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Woman Says HPV Vaccine Hurt Daughter

Woman Says HPV Vaccine Hurt Daughter

An Albuquerque mother has filed a lawsuit against the federal government alleging that her daughter was injured by the human papillomavirus vaccine Gardasil, according to the Albuquerque Journal. The suit was filed April 14 in the U.S. Court of Federal Claims in Washington.

Tracy Wolf said her daughter received the three-shot Gardasil series in 2007-08. Since then, Wolf said her daughter -- who was previously diagnosed with mild cerebral palsy and type-1 diabetes -- has been diagnosed with a seizure disorder, encephalitis, and other health problems. She also reported "significant, negative changes" in the behavior of her daughter, who is now 16 years old.

Wolf's suit lists as a defendant Kathleen Sebelius, secretary of the US Department of Health and Human Services. An HHS spokesperson could not say immediately whether the agency has received a copy of the lawsuit.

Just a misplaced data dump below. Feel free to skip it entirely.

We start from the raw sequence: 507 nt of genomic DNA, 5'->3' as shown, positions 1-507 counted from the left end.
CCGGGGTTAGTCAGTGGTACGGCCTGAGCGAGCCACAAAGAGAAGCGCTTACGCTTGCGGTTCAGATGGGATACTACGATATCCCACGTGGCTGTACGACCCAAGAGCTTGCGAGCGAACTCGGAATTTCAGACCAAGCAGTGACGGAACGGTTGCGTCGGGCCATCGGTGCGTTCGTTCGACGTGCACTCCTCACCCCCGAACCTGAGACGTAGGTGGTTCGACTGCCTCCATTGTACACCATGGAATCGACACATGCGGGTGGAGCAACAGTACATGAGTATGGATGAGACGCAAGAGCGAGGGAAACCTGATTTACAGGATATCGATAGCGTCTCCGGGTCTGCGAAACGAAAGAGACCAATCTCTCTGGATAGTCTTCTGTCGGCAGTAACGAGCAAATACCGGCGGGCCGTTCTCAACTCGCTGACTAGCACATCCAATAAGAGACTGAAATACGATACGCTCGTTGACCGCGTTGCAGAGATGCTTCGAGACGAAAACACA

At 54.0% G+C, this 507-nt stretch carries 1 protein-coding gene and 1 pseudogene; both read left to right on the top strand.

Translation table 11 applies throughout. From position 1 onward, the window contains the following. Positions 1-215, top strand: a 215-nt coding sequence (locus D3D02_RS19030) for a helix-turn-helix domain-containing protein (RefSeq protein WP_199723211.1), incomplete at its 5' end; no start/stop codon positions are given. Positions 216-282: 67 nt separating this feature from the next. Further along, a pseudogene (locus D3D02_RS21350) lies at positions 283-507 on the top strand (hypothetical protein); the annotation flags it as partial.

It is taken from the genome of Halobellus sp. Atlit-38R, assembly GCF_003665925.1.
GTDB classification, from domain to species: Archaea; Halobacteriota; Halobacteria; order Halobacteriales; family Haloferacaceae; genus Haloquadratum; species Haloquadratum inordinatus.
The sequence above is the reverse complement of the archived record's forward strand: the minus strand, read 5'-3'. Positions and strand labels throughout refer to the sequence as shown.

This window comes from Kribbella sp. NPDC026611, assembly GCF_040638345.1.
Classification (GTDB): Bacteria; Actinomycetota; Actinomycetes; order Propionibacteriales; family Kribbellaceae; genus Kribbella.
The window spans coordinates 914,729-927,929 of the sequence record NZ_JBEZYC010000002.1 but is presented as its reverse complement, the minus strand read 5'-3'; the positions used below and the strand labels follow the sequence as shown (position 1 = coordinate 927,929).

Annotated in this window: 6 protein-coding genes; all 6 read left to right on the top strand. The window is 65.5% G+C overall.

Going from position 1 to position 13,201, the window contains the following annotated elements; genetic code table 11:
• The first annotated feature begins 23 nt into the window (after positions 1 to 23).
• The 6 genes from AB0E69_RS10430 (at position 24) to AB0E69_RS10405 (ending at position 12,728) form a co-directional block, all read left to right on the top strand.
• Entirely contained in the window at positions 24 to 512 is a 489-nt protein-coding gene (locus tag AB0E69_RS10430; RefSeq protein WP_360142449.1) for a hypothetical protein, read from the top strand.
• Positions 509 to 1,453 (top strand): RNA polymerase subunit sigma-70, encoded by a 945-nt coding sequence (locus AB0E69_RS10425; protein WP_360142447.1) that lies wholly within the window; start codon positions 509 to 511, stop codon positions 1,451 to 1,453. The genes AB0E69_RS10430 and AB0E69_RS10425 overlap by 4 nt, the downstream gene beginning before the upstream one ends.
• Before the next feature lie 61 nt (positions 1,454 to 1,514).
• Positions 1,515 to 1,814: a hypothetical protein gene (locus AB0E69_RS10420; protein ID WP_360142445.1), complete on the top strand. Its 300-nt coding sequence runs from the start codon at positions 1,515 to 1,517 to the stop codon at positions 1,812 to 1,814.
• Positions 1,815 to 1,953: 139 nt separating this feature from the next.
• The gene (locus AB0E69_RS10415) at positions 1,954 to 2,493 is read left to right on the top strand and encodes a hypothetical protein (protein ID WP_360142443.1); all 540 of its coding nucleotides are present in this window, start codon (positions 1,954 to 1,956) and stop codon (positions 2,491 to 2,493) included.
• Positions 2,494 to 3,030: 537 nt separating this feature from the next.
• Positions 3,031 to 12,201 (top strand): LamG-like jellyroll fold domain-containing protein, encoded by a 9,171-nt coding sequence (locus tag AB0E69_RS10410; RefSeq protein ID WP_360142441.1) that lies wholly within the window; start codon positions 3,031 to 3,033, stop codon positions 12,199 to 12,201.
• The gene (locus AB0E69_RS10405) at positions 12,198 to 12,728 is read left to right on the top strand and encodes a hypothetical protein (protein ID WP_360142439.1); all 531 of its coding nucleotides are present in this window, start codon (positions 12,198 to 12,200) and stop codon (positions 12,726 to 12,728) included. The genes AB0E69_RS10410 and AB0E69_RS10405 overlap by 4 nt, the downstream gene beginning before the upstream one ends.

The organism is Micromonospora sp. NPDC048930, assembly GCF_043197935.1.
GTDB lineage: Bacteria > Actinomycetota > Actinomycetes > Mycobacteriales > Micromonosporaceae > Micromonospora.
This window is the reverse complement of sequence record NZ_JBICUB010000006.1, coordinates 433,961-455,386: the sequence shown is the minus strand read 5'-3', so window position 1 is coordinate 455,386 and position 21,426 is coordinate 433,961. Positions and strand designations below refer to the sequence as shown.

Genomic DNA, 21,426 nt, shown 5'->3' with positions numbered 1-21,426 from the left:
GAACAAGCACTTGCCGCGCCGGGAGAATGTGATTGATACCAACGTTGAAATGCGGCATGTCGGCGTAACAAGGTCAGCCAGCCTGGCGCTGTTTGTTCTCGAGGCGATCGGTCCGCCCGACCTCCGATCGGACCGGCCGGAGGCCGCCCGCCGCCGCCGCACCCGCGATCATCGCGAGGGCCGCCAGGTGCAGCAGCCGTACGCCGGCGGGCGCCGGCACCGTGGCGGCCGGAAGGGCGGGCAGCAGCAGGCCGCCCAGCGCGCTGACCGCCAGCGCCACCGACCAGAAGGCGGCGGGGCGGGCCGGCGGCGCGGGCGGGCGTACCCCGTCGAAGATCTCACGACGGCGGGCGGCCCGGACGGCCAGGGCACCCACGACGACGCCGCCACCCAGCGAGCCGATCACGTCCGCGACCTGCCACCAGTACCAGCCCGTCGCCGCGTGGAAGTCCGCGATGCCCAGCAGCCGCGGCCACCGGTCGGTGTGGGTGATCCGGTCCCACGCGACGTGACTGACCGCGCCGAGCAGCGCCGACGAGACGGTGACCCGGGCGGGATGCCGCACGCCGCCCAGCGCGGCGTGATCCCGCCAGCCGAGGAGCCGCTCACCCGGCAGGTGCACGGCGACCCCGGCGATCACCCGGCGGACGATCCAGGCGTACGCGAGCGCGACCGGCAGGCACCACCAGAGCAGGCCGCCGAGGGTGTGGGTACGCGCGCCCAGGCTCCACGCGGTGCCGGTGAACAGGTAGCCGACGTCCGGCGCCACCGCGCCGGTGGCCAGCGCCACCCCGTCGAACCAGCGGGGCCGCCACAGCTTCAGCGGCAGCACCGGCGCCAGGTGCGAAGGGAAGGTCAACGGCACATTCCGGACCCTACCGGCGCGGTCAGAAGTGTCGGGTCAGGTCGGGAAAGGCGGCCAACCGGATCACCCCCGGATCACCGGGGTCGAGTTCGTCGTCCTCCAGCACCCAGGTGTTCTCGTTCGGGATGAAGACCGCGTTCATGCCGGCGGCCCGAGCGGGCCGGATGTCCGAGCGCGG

The Food and Drug Administration considers Gardasil safe and effective, and it says on its Web site that the vaccine's "benefits continue to outweigh its risks."

Last August, a report by FDA and CDC researchers used information from a federal database of adverse reactions to vaccines to further evaluate Gardasil. There were 12,424 reports of adverse events -- for 53.9 reports per 100,000 doses distributed. Of the events, 772 (6.2 percent) were described as serious, including 32 reports of death. Among cases where an autopsy was performed or death certificate existed, the deaths were attributed to factors other than the vaccine.

The complete report, "Postlicensure Safety Surveillance for Quadrivalent Human Papillomavirus Recombinant Vaccine," was published in the Journal of the American Medical Association.

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